Approaching volume 27

A COMMONPLACE book is a collection of literary passages, quotations, occasional thoughts, and memorabilia. It reflects the interests of the compiler. In addition to selections from my reading, mine contains comments on current events, art exhibitions, and operas I have attended, foreign travel, and a few personal ruminations. At law school I began the practice of writing down passages from my reading that had special appeal. A quarter century later, I am launched on volume 26 of my commonplace book.

Impressed? Don't be. Compared to Emerson, I am moving at a snail's pace. Starting at age 17, he filled more than 200 notebooks over the next 50 years. He titled the first volume of his commonplace book, ``The Wide World No. 1.'' (Gogol called his, ``Hold-All Note-book.'')

When reading a book, I place pencil marks in the margin, and after completing it, copy favorite passages into my commonplace book.

Why do I bother making this effort? Partly, to remember what has given me pleasure. Perhaps also to make important events less ephemeral, such as the reading of a book that has changed my life. As I have undertaken more writing in recent years, my commonplace book has become a treasure trove of ideas for new pieces.

For me, reading and rereading the entries is a delight. What I put down in 1962 gives me pleasure in 1987, my tastes not having changed that much over the years. (An indication, I hope, of early development, not stagnation!) At each reading I encounter old friends from history and literature.

Many of the entries in my commonplace book deal with governance and leadership, reflecting I believe, the best thinking and instincts of those who have been before us on the road. Such as:

Jefferson: ``The great principles of right and wrong are legible to every reader; to pursue them requires not the aid of many counsellors.''

Washington: ``It is not the part of a good citizen to despair of the republic.''

Franklin: ``I have long been accustomed to receive more blame as well as more praise, than I deserved. It is the lot of every public man, and I leave one account to balance the other.''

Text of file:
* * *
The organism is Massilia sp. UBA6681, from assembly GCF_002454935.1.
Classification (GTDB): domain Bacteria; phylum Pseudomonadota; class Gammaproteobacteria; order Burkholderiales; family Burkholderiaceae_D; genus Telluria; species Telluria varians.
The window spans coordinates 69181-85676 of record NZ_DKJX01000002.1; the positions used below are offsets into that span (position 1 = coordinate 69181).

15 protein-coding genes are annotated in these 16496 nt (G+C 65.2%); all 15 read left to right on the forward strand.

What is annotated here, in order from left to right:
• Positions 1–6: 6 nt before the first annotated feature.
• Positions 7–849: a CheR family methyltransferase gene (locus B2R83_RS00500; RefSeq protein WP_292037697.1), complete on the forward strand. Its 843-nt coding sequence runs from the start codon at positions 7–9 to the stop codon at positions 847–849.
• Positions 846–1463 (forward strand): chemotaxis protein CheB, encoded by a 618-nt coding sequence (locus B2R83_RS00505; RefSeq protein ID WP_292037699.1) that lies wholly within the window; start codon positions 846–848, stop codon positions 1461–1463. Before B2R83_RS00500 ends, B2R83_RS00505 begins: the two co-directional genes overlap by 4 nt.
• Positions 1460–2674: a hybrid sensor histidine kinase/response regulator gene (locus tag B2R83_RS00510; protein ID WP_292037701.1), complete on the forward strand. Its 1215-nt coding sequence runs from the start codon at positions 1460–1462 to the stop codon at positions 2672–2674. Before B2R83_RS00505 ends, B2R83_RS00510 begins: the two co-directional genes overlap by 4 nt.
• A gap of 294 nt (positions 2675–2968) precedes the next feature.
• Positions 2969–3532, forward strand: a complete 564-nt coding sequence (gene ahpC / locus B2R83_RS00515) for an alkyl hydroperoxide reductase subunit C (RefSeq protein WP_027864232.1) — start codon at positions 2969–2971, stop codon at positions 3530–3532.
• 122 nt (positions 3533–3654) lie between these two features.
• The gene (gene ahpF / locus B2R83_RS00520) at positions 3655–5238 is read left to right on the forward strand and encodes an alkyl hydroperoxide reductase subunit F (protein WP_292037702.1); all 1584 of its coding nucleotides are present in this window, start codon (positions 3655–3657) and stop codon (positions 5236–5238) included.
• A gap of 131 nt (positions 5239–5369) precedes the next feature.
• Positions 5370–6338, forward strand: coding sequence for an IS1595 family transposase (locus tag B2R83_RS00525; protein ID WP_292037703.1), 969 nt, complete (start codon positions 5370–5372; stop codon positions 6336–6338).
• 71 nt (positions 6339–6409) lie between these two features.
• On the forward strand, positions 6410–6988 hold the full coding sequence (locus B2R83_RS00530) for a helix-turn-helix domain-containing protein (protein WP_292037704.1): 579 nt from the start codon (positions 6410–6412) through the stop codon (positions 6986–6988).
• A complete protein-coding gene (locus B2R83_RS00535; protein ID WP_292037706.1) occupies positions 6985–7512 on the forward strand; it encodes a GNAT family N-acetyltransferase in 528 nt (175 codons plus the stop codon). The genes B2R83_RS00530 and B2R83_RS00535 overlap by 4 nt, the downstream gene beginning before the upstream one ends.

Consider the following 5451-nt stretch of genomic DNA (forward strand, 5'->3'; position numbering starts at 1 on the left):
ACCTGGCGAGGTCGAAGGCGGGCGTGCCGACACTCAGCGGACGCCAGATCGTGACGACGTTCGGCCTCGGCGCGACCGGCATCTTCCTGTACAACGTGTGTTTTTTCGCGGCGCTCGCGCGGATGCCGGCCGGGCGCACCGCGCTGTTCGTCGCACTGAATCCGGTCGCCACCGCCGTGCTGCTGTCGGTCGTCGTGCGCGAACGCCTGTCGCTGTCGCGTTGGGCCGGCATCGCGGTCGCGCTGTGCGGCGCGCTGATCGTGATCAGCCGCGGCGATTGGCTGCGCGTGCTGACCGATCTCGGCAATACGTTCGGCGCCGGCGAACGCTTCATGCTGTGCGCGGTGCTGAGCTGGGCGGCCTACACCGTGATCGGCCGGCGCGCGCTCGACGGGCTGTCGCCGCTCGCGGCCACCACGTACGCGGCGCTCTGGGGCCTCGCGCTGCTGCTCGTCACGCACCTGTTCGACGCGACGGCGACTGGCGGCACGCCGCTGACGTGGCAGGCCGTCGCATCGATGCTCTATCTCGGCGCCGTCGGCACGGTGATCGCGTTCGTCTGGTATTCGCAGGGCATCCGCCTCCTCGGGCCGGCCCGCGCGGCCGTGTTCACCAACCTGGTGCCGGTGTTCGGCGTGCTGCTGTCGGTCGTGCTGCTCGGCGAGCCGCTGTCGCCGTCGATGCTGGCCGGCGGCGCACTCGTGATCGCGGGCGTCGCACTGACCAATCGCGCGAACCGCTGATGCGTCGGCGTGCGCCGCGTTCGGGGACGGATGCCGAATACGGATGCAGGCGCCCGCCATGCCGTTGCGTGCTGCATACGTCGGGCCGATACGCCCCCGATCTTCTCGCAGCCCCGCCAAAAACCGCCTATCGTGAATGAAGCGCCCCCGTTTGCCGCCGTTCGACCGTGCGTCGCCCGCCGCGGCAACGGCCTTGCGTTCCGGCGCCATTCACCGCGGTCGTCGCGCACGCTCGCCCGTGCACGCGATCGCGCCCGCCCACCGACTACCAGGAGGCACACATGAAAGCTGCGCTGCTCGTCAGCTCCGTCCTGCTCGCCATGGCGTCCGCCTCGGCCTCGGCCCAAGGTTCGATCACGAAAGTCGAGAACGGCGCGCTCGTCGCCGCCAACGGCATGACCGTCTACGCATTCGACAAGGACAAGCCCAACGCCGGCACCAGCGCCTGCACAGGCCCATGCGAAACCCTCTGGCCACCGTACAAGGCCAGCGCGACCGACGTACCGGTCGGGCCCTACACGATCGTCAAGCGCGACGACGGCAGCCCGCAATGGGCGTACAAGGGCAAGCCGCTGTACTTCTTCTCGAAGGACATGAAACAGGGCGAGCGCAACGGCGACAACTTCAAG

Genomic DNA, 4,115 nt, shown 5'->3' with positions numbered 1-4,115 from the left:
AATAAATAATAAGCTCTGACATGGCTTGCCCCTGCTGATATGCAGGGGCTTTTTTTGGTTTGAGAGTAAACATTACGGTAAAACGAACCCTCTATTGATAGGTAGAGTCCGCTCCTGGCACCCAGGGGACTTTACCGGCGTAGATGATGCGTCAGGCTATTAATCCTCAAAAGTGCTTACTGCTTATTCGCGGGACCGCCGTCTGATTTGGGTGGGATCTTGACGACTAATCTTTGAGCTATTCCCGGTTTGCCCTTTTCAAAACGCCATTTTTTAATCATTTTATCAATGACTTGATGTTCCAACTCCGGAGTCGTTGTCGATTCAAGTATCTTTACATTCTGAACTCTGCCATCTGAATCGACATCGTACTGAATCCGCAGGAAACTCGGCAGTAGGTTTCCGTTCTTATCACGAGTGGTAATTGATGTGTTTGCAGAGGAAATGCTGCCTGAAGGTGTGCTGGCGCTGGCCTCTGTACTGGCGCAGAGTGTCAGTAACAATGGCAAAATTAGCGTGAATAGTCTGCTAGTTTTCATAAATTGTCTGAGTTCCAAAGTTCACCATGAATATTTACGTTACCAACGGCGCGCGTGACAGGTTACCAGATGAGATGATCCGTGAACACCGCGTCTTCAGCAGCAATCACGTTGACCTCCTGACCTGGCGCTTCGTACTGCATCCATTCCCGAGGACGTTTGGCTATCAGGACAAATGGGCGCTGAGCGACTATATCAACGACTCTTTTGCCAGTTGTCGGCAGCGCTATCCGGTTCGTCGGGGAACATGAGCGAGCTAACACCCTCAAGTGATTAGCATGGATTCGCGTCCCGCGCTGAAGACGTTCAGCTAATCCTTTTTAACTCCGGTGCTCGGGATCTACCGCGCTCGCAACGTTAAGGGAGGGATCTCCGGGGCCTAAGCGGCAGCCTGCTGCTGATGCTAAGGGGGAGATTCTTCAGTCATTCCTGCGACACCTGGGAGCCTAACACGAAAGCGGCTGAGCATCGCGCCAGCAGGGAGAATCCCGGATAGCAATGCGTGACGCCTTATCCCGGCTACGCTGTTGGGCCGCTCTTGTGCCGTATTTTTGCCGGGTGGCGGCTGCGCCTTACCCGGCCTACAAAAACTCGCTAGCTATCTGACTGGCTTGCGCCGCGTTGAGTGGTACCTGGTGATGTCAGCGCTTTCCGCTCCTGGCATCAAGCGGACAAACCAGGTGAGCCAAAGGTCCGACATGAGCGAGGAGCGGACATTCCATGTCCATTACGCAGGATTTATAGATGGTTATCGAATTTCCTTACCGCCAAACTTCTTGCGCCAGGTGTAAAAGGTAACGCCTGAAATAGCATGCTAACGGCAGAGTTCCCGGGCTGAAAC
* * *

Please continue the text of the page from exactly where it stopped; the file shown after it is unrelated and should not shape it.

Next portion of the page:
Lincoln: ``[T]o elevate the condition of men - to lift artificial weights from all shoulders; to clear the paths of laudable pursuit for all; to afford all an unfettered start and a fair chance in the race of life.''

Other entries provide guidance in the difficult business of living life:

Lyautey, colonial administrator and marshal of France: ``A bad month. Too much talk, no action. Chattering, com- monplaces, complaining for complain-ing's sake, childishness, sulkiness. Little self-examination for all my saying was doing so. I have given myself the semblance of reflection and have reflected very little.''

Samuel Johnson: ``We see a little, and form an opinion: we see more, and change it. This inconstancy and unsteadiness, to which we must so often find ourselves liable, ought certainly to teach us moderation and forebearance towards those who cannot accommodate themselves to our sentiments.''

Keats sought to avoid dark moods when ``any little vexation grows in five Minutes into a theme for Sophocles.''

Primo Levi, the Italian writer, used this Yiddish proverb as an epigraph for the third volume of his autobiography, ``The Periodic Table'': ``Troubles overcome are good to tell.''

A number of entries are in my commonplace book for the great pleasure they give me:

The philosopher Martin Buber: Men are ``the brownbread on whose crust I break my teeth, a bread of which I can never have enough.... Aye, those tousle-headed and good-for-nothings, how I love them.''

Balzac to his sister: ``Do you know, I've spent a whole week ruminating and broodulating and eatulating and strollulating without doing anything useful?''

The painter Joan Mir'o, describing a visit, as a young man, to a museum in Barcelona: ``There was a Monet landscape in that show. It was so beautiful that when the guard wasn't looking I went over and kissed it.''

Jan. 1, 1500. Venice. Titian calling to Giorgione from the street: ``Zorzo! Get up, Zorzo! Our century has begun!''

May I feel this same sense of expectation 13 years hence at the start of a new century!

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